Warmer waters are hot spots for anglers
Lake Norman News
Lake Norman News ~ News of University City
comments
Friday, Nov. 30, 2012

Warmer waters are hot spots for anglers

Fish will ‘hole-up’ and bite where the temperatures are higher

It’s hard to believe that it’s December again.

Hopefully, between all the busy holiday festivities, you’ll find time to catch some very active bass and crappie.

A key factor to fishing during this last month of 2012 is water temperature. The warmer the water, the more frequently the fish will feed. When the water is cold, even a degree or two can make a difference in the number of fish you catch.

For that reason, the hot holes at the McGuire and Marshall power plants are popular with winter fishermen. Depending on wind direction, the adjacent river and/or creek channels also are warmer than the surrounding lake temperatures. Fishermen who know this frequent Ramsey and McCrary creeks when the wind blows from the west.

Not all fish seek solace from the cold in the waters affected by the hot holes. Some simply go deeper where temperatures are a few degrees warmer. The depth depends on the conditions suitable for the species targeted. It is not unusual to find anglers fishing in water 30 to 70 feet deep. The good thing about cold-water fishing is that fish tend to stay where they are until conditions change. They “hole-up” in the same place for weeks at a time. Popular deep-water creeks are Hicks, Mountain and Reeds.

When all else fails, particularly on clear and windless afternoons, savvy anglers prowl the shallows for sunning fish. Large fish sometimes lay motionless along rip-rapped shorelines, cement boat ramps and sandy bottoms, where they are they warmed by the sun. Anglers searching for sunning fish should wear polarized glasses to better see their quarry, the same as they use to hunt for bedding fish in spring.

Remember to keep one eye on the surface-water temperature readout on your depth finder and the other on the sky. December is the month that seabirds return to local lakes. When gulls and terns are flying low to the water – or better yet, diving into the water – fish likely are feeding in the area.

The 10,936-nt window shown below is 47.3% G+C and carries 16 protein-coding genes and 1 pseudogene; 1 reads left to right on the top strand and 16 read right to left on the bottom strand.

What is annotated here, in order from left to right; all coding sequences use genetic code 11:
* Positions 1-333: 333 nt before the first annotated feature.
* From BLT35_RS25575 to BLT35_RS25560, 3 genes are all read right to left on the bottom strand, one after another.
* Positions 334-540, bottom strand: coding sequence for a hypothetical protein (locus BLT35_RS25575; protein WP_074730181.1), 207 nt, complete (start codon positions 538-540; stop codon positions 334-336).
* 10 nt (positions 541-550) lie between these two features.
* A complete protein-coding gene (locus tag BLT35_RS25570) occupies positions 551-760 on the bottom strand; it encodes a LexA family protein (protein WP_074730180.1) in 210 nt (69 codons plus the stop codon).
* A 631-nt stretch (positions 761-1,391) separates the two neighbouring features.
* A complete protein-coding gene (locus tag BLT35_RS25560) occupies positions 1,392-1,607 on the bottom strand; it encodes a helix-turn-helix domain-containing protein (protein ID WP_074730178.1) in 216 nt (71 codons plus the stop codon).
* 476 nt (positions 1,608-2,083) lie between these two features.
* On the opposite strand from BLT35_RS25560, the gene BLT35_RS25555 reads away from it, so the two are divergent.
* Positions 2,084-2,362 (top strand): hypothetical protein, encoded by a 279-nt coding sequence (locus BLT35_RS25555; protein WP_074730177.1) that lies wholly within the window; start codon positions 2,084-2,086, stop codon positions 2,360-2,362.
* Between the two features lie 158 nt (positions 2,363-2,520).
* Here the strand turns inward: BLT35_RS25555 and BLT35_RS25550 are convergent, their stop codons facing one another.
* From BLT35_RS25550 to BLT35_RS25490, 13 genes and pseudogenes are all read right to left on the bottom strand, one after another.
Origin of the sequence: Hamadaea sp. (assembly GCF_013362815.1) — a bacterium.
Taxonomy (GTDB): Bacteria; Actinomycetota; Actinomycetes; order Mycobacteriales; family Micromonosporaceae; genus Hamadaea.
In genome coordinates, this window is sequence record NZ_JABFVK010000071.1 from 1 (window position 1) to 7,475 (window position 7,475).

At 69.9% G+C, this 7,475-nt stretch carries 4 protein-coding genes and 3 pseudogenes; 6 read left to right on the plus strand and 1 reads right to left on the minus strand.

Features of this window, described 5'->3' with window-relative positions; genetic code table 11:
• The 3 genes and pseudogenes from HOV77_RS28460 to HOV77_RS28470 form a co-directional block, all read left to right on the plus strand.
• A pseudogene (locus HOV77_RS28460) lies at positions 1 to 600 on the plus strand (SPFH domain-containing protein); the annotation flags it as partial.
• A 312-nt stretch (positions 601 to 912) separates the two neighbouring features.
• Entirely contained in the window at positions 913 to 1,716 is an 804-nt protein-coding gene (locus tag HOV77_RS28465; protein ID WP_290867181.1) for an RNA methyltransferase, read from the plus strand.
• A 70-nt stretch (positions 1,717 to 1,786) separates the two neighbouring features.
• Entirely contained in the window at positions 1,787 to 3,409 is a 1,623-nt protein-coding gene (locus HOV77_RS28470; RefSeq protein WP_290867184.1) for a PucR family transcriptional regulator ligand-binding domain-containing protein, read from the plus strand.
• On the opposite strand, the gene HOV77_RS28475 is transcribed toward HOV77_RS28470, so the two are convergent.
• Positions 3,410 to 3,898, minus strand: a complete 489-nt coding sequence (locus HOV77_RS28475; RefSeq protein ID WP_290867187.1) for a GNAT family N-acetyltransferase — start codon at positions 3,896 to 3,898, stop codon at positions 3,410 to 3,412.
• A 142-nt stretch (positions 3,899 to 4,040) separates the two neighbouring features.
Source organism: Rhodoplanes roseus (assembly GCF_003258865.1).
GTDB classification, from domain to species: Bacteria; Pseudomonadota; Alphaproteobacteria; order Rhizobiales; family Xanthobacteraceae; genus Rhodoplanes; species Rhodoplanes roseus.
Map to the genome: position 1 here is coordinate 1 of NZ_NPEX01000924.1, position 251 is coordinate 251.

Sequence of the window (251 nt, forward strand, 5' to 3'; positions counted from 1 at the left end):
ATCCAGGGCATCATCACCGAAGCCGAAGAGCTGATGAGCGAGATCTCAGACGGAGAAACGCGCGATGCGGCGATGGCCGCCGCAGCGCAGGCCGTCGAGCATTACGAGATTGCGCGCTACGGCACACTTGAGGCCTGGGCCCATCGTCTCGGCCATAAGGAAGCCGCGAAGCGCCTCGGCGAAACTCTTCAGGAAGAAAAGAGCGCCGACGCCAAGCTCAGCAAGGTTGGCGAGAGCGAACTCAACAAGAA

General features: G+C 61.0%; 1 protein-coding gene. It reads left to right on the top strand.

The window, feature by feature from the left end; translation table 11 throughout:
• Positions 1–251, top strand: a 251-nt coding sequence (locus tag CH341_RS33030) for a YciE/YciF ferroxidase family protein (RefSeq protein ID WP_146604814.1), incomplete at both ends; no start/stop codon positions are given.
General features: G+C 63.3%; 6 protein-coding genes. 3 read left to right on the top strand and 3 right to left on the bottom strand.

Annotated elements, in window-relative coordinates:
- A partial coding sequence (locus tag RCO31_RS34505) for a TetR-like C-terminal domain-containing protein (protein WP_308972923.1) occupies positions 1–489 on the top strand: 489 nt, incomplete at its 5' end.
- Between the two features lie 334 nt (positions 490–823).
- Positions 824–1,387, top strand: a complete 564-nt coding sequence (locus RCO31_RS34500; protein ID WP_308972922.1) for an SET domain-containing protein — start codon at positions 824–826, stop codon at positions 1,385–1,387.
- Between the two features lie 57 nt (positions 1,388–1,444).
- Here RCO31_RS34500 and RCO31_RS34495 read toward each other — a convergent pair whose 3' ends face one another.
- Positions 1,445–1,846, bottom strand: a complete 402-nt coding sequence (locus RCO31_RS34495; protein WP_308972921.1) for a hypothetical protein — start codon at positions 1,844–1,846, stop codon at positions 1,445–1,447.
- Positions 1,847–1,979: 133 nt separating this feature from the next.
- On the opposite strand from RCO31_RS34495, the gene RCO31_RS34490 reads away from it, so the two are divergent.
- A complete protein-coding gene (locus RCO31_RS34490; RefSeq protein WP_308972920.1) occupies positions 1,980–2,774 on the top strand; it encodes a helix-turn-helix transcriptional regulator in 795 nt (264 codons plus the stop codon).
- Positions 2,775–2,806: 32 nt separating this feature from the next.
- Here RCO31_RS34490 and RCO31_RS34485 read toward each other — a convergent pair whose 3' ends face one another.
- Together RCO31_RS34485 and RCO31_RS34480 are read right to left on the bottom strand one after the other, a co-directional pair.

Tip from Capt. Gus

December is the month to bundle up to beat the winter chill. Layering helps, but insulated/weatherproof head-gear, gloves, boots, jackets and bibbed overalls will keep you warmer.

December fishing

Expect phenomenal fishing for bass, crappie and white perch. Spotted bass will be hitting a variety of baits, depending on where they’re feeding in the water column. Best baits to use are shaky heads cast around boat docks, deep-diving swim baits over humps, and buzz baits on shallow points.

Crappie will hit jigs fished near submerged brush and bridge pilings. White perch will snare minnows, worms and Sabikis fished along the edges of creek and river channels. Larger perch will feed just off bottom in very deep water

The water level on Lake Norman is about 4.9 feet below full pond and is 4.2 feet below full on Mountain Island Lake. The surface water temperature is in the 50s in water not affected by power generation.

Gus Gustafson is a freelance writer. Have a story idea for Gus? Email him at Gus@LakeNorman.com.

The Charlotte Observer welcomes your comments on news of the day. The more voices engaged in conversation, the better for us all, but do keep it civil. Please refrain from profanity, obscenity, spam, name-calling or attacking others for their views.

Have a news tip? You can send it to a local news editor; email local@charlotteobserver.com to send us your tip - or - consider joining the Public Insight Network and become a source for The Charlotte Observer.

  Read more